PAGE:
Run SQL on files directly

Instead of using read API to load a file into DataFrame and query it, you can also query that file directly with SQL.

{% include_example direct_sql scala/org/apache/spark/examples/sql/SQLDataSourceExample.scala %}
{% include_example direct_sql java/org/apache/spark/examples/sql/JavaSQLDataSourceExample.java %}
{% include_example direct_sql python/sql/datasource.py %}
{% include_example direct_sql r/RSparkSQLExample.R %}

Save Modes

Save operations can optionally take a SaveMode, that specifies how to handle existing data if present. It is important to realize that these save modes do not utilize any locking and are not atomic. Additionally, when performing an Overwrite, the data will be deleted before writing out the new data.

Scala/Java Any Language Meaning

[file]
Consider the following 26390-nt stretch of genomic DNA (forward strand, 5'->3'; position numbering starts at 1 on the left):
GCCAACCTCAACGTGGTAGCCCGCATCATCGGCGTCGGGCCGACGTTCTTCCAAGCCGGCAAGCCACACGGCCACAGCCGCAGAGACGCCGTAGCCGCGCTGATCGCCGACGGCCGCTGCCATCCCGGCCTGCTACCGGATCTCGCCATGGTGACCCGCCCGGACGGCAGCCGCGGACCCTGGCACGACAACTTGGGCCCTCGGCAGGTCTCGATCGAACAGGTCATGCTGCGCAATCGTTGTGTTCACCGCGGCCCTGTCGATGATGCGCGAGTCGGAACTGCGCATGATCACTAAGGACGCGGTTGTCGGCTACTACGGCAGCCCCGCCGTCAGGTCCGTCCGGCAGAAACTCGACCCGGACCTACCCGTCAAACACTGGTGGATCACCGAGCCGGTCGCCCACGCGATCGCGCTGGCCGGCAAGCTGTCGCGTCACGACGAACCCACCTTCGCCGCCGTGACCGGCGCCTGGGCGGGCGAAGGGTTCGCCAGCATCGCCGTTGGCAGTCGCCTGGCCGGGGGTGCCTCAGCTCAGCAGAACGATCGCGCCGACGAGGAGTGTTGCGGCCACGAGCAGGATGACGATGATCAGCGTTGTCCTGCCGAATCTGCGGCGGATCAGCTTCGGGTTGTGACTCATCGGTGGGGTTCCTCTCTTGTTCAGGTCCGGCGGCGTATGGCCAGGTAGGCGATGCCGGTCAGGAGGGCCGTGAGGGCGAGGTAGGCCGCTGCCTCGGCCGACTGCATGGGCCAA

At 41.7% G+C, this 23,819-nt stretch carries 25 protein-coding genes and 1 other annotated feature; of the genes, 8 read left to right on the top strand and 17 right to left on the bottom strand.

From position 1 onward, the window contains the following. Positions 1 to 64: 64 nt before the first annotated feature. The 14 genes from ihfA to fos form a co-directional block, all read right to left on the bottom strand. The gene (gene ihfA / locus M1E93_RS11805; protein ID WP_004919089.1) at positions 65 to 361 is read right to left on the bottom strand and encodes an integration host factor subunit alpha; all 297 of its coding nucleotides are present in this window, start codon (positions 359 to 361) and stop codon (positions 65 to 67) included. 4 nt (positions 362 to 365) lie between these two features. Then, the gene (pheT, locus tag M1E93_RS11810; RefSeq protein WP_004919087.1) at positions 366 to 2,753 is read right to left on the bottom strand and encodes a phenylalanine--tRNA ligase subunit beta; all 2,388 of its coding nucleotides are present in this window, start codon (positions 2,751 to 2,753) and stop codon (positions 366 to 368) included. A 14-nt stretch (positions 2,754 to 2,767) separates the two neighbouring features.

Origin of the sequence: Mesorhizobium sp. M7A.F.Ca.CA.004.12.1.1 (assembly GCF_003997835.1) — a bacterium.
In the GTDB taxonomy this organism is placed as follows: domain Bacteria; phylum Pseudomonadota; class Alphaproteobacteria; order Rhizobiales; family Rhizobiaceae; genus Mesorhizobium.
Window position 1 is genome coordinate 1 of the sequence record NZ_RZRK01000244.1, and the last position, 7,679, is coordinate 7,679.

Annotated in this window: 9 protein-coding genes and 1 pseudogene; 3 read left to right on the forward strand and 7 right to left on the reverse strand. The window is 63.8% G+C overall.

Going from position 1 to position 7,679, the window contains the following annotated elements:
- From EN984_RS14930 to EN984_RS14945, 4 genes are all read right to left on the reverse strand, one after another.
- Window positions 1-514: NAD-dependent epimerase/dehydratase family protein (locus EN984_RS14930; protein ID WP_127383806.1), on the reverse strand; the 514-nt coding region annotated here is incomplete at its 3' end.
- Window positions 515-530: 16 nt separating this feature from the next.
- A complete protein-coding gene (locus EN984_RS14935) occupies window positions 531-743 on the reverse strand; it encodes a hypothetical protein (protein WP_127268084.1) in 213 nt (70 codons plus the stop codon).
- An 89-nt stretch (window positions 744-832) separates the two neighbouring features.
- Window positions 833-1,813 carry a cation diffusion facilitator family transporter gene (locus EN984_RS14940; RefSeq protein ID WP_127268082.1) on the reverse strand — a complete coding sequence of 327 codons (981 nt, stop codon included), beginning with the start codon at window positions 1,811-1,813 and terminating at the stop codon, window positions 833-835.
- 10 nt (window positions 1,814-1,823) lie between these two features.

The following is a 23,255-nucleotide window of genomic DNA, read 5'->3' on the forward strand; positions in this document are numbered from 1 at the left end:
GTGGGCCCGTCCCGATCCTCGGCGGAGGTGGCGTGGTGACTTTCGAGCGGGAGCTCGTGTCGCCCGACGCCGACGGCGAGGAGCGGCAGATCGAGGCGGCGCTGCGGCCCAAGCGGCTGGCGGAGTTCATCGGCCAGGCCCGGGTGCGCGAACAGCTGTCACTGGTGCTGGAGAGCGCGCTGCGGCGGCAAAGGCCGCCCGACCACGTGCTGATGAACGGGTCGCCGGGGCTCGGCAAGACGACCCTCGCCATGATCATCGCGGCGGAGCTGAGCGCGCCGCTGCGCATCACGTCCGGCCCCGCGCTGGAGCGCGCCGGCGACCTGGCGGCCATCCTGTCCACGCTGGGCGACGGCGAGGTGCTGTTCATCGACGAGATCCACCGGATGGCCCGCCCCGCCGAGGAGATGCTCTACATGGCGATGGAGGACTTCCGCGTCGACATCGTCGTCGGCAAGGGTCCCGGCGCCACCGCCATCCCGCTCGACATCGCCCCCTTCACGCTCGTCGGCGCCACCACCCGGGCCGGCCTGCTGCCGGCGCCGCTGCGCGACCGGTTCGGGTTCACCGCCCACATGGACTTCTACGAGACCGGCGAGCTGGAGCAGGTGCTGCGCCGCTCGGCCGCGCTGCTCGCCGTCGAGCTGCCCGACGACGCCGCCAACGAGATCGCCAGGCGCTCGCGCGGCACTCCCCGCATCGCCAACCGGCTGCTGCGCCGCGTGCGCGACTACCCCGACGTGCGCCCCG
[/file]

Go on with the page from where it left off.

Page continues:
SaveMode.ErrorIfExists (default) "error" or "errorifexists" (default) When saving a DataFrame to a data source, if data already exists, an exception is expected to be thrown.
SaveMode.Append "append" When saving a DataFrame to a data source, if data/table already exists, contents of the DataFrame are expected to be appended to existing data.
SaveMode.Overwrite "overwrite" Overwrite mode means that when saving a DataFrame to a data source, if data/table already exists, existing data is expected to be overwritten by the contents of the DataFrame.
SaveMode.Ignore "ignore" Ignore mode means that when saving a DataFrame to a data source, if data already exists, the save operation is expected not to save the contents of the DataFrame and not to change the existing data. This is similar to a CREATE TABLE IF NOT EXISTS in SQL.

Saving to Persistent Tables